Activity monitors are used by people from all walks of life in the United States and elsewhere. Various companies boast their monitors can be used both on land and in the water, but the accuracy of these monitors when determining step count is unknown. This study is based on a pilot study published in 2019 by the same authors.
Six popular water-resistant activity monitors were tested on 27 participants. Participants walked on a land treadmill for 3 minutes at a self-selected, comfortable walking speed while wearing 2 land/water activity monitors (one on each wrist) that were randomized across participants. This was repeated in the water on a HydroTrack (by HydroWorx) underwater treadmill. All walks were filmed so the actual step count could be determined for comparison with the counts from the monitors.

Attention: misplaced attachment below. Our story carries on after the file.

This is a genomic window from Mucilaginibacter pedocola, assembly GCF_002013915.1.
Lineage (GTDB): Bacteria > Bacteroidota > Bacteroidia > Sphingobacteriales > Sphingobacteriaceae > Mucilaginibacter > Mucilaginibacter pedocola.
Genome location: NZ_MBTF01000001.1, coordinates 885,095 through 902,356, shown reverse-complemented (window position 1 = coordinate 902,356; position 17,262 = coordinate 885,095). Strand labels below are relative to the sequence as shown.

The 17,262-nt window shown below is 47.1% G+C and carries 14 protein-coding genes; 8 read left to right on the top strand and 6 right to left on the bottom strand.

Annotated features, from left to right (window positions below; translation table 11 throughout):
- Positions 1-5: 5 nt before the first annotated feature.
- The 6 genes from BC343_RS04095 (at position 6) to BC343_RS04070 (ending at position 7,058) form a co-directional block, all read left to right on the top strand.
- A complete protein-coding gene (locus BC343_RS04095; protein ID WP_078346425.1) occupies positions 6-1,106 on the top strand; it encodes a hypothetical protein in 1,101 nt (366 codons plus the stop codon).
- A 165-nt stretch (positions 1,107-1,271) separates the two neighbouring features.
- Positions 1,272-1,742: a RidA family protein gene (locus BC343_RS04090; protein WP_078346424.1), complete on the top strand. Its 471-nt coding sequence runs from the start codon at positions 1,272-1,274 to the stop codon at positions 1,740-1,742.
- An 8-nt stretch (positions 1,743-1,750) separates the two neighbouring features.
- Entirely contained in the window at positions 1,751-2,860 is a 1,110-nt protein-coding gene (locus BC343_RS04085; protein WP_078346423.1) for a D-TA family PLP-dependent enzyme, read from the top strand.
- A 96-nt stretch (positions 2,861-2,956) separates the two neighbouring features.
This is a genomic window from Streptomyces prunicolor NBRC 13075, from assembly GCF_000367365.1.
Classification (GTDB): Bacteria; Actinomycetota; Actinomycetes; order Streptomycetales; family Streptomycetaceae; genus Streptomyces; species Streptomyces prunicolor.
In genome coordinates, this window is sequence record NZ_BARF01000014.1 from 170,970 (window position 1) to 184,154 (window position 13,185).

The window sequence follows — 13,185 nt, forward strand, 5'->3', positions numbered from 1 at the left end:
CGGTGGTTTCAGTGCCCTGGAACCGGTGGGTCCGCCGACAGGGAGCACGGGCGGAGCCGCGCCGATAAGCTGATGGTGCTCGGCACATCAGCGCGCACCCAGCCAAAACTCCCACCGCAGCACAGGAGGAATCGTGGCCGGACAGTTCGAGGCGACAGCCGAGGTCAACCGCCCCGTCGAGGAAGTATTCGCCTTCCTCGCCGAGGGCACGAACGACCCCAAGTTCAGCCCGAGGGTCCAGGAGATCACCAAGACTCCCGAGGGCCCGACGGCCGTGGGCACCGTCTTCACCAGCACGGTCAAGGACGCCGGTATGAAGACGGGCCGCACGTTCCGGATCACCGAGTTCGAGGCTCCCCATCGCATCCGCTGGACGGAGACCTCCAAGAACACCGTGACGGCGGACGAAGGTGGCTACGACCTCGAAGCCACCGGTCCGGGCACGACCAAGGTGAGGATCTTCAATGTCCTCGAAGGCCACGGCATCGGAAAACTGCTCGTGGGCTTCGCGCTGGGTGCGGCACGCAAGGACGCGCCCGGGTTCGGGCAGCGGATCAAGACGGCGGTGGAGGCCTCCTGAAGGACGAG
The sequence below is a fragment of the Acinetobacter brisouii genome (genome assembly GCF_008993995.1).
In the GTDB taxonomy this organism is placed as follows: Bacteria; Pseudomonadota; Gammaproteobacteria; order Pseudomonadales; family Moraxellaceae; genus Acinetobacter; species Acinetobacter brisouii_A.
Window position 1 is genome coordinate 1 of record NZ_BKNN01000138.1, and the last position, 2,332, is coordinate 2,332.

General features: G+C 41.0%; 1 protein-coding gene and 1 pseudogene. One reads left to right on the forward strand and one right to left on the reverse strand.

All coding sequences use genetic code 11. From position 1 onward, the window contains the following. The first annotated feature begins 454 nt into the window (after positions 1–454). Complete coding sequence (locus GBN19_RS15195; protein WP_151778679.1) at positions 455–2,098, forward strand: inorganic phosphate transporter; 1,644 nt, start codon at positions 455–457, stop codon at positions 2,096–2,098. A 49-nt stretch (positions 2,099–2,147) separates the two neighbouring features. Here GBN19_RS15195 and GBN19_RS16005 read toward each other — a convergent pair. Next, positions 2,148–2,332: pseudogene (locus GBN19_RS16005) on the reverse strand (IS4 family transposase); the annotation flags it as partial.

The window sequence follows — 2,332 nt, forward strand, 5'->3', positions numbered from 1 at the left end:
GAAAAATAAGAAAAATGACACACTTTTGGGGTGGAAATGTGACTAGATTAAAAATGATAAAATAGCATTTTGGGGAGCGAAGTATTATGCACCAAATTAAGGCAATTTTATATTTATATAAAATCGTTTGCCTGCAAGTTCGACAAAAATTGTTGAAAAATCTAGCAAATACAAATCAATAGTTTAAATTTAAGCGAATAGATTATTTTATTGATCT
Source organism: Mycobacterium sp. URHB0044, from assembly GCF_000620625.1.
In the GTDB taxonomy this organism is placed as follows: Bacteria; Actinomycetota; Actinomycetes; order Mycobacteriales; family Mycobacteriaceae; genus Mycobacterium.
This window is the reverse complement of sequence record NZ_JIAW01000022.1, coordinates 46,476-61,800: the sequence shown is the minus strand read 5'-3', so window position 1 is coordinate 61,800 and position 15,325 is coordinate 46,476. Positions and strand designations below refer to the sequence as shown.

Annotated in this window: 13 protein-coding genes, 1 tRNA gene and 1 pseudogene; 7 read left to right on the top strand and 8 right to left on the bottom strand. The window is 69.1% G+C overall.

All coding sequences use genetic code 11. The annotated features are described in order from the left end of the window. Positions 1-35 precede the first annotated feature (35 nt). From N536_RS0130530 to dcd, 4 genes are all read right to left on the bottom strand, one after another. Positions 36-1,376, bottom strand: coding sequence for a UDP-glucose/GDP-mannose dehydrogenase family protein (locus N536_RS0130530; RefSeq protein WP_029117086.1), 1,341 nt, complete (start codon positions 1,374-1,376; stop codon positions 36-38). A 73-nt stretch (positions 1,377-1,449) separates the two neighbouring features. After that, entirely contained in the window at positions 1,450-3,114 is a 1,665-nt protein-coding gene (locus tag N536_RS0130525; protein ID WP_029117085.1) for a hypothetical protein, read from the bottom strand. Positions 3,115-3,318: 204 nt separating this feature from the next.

The accuracy of each monitor for step count on land and in the water was determined by comparing the monitor's calculation with the actual step count using correlation, mean step difference, Cohen's d calculation, paired t test for significance, and intraclass correlation.
This study provides further information regarding the accuracy of activity monitors in assessing step count on land and in the water. Continued research is recommended using a larger number of monitors, with individuals of varying ages and conditions.